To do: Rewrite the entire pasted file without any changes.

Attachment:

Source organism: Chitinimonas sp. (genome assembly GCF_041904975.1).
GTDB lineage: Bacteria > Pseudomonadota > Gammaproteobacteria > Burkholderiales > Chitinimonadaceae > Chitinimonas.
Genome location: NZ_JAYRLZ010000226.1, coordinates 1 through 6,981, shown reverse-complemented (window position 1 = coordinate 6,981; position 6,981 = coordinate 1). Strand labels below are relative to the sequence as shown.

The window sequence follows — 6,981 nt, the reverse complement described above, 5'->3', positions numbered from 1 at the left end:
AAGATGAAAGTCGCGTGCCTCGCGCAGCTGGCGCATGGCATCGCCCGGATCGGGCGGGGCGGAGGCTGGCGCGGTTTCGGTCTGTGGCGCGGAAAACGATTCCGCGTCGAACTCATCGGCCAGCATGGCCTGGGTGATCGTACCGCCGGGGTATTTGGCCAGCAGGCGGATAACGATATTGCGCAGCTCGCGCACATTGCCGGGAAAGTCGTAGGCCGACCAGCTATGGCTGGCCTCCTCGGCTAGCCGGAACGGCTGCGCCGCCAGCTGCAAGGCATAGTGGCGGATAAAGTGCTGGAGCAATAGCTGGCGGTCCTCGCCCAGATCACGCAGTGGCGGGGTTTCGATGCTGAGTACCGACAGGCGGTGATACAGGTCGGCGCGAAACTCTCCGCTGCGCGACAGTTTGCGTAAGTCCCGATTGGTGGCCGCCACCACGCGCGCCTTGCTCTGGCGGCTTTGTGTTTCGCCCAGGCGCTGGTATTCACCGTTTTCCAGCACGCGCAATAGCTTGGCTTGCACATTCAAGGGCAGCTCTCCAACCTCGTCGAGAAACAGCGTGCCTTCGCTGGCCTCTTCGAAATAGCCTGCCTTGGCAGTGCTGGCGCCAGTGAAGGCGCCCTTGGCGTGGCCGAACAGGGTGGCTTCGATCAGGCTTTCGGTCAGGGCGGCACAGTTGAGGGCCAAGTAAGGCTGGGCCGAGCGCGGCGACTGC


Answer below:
Source organism: Chitinimonas sp. (genome assembly GCF_041904975.1).
GTDB lineage: Bacteria > Pseudomonadota > Gammaproteobacteria > Burkholderiales > Chitinimonadaceae > Chitinimonas.
Genome location: NZ_JAYRLZ010000226.1, coordinates 1 through 6,981, shown reverse-complemented (window position 1 = coordinate 6,981; position 6,981 = coordinate 1). Strand labels below are relative to the sequence as shown.

The window sequence follows — 6,981 nt, the reverse complement described above, 5'->3', positions numbered from 1 at the left end:
AAGATGAAAGTCGCGTGCCTCGCGCAGCTGGCGCATGGCATCGCCCGGATCGGGCGGGGCGGAGGCTGGCGCGGTTTCGGTCTGTGGCGCGGAAAACGATTCCGCGTCGAACTCATCGGCCAGCATGGCCTGGGTGATCGTACCGCCGGGGTATTTGGCCAGCAGGCGGATAACGATATTGCGCAGCTCGCGCACATTGCCGGGAAAGTCGTAGGCCGACCAGCTATGGCTGGCCTCCTCGGCTAGCCGGAACGGCTGCGCCGCCAGCTGCAAGGCATAGTGGCGGATAAAGTGCTGGAGCAATAGCTGGCGGTCCTCGCCCAGATCACGCAGTGGCGGGGTTTCGATGCTGAGTACCGACAGGCGGTGATACAGGTCGGCGCGAAACTCTCCGCTGCGCGACAGTTTGCGTAAGTCCCGATTGGTGGCCGCCACCACGCGCGCCTTGCTCTGGCGGCTTTGTGTTTCGCCCAGGCGCTGGTATTCACCGTTTTCCAGCACGCGCAATAGCTTGGCTTGCACATTCAAGGGCAGCTCTCCAACCTCGTCGAGAAACAGCGTGCCTTCGCTGGCCTCTTCGAAATAGCCTGCCTTGGCAGTGCTGGCGCCAGTGAAGGCGCCCTTGGCGTGGCCGAACAGGGTGGCTTCGATCAGGCTTTCGGTCAGGGCGGCACAGTTGAGGGCCAAGTAAGGCTGGGCCGAGCGCGGCGACTGC